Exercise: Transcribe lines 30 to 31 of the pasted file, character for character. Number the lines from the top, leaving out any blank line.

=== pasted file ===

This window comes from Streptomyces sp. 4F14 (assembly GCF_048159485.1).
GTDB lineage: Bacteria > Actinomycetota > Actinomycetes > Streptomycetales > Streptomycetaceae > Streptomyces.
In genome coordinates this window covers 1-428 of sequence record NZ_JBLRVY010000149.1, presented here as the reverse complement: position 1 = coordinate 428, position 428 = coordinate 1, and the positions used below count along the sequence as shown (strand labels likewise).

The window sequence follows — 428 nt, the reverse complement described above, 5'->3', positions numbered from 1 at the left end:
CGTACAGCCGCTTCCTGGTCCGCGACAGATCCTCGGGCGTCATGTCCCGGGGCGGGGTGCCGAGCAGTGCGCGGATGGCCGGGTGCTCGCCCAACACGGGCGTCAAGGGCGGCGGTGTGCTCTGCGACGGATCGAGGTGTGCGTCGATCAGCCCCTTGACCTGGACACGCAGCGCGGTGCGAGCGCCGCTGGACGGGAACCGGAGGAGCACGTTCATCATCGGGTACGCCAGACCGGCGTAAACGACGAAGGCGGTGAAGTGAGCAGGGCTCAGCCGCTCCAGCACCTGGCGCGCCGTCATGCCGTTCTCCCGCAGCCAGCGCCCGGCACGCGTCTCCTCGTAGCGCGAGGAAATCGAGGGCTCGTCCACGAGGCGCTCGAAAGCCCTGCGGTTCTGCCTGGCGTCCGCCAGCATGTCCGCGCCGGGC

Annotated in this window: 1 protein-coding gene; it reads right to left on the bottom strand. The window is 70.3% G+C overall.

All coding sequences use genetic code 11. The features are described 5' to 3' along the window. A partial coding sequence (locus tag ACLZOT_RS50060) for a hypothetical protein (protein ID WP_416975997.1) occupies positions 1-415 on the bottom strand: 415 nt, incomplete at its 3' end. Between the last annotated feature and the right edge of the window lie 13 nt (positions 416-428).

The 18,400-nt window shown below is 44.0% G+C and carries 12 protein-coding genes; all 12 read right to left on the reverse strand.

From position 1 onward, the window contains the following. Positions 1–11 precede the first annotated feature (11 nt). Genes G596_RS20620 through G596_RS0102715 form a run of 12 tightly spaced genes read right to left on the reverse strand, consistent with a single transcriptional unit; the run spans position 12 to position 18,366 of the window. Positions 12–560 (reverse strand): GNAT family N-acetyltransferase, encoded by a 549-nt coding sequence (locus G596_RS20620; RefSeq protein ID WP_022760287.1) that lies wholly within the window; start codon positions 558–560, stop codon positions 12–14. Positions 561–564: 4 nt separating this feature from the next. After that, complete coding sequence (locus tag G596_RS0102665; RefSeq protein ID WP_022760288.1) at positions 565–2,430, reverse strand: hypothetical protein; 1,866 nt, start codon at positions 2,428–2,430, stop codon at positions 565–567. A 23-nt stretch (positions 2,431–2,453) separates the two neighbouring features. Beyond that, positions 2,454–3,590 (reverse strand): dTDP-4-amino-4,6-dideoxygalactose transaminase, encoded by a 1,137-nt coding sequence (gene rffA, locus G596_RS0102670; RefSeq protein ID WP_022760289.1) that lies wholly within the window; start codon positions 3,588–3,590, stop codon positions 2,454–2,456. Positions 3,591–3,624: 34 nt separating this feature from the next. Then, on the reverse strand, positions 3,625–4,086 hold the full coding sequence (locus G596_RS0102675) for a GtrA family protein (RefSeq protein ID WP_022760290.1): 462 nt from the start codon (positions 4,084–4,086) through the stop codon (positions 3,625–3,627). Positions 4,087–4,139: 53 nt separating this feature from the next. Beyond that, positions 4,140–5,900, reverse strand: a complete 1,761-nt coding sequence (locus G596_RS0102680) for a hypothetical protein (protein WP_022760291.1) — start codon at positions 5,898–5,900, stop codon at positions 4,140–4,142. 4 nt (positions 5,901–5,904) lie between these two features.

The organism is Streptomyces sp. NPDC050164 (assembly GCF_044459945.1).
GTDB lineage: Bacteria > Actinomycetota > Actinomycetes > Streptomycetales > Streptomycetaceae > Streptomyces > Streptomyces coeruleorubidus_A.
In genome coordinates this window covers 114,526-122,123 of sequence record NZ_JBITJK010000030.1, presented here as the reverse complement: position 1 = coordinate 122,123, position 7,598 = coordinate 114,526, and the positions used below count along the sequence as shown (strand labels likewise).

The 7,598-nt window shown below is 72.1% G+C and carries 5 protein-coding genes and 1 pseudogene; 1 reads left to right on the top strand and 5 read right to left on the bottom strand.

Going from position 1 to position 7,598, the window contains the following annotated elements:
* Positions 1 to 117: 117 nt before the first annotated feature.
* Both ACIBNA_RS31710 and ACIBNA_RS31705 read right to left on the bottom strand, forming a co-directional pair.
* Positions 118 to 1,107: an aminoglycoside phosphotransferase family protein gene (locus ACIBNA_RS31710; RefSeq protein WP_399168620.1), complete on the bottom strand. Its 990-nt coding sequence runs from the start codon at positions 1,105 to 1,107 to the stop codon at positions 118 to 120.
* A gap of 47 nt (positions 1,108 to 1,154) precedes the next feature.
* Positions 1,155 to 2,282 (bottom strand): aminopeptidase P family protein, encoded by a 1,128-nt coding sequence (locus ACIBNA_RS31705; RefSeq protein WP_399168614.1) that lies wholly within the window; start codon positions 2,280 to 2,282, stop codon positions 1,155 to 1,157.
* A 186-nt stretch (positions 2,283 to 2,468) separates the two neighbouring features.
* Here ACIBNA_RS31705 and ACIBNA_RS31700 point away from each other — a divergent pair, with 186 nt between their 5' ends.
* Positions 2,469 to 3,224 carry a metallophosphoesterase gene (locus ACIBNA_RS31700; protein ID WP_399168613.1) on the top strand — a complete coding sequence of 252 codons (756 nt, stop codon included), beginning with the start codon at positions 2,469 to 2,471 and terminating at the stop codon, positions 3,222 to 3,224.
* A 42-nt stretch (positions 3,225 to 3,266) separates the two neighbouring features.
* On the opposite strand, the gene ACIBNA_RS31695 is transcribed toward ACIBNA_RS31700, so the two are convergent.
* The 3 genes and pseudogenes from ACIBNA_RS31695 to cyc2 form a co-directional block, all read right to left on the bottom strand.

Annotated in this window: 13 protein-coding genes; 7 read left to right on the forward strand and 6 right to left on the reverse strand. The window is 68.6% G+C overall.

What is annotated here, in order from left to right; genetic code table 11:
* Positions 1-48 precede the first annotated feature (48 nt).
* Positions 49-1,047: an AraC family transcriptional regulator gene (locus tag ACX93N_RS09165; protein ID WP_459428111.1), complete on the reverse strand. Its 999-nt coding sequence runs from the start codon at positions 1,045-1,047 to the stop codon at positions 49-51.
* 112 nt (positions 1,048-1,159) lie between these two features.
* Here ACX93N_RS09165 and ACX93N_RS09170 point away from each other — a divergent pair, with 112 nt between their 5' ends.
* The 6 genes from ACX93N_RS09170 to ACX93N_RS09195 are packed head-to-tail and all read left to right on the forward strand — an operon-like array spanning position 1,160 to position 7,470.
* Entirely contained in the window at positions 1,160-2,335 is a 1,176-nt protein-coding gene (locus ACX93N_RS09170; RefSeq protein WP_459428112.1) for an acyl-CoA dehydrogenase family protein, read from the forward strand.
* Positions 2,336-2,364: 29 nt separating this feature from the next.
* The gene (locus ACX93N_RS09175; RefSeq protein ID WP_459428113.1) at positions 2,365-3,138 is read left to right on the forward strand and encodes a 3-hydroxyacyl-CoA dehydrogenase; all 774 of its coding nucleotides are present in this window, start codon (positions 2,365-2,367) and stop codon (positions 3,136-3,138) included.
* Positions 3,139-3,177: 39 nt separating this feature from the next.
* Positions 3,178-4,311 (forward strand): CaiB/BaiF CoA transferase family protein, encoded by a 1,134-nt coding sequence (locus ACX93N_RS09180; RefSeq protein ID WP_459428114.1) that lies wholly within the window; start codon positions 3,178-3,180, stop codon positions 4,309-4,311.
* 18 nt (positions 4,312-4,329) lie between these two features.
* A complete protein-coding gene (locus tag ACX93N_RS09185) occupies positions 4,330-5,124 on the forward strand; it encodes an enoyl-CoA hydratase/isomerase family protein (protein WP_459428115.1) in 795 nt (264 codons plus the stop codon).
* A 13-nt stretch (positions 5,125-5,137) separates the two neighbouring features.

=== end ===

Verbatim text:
* 112 nt (positions 1,048-1,159) lie between these two features.
* Here ACX93N_RS09165 and ACX93N_RS09170 point away from each other — a divergent pair, with 112 nt between their 5' ends.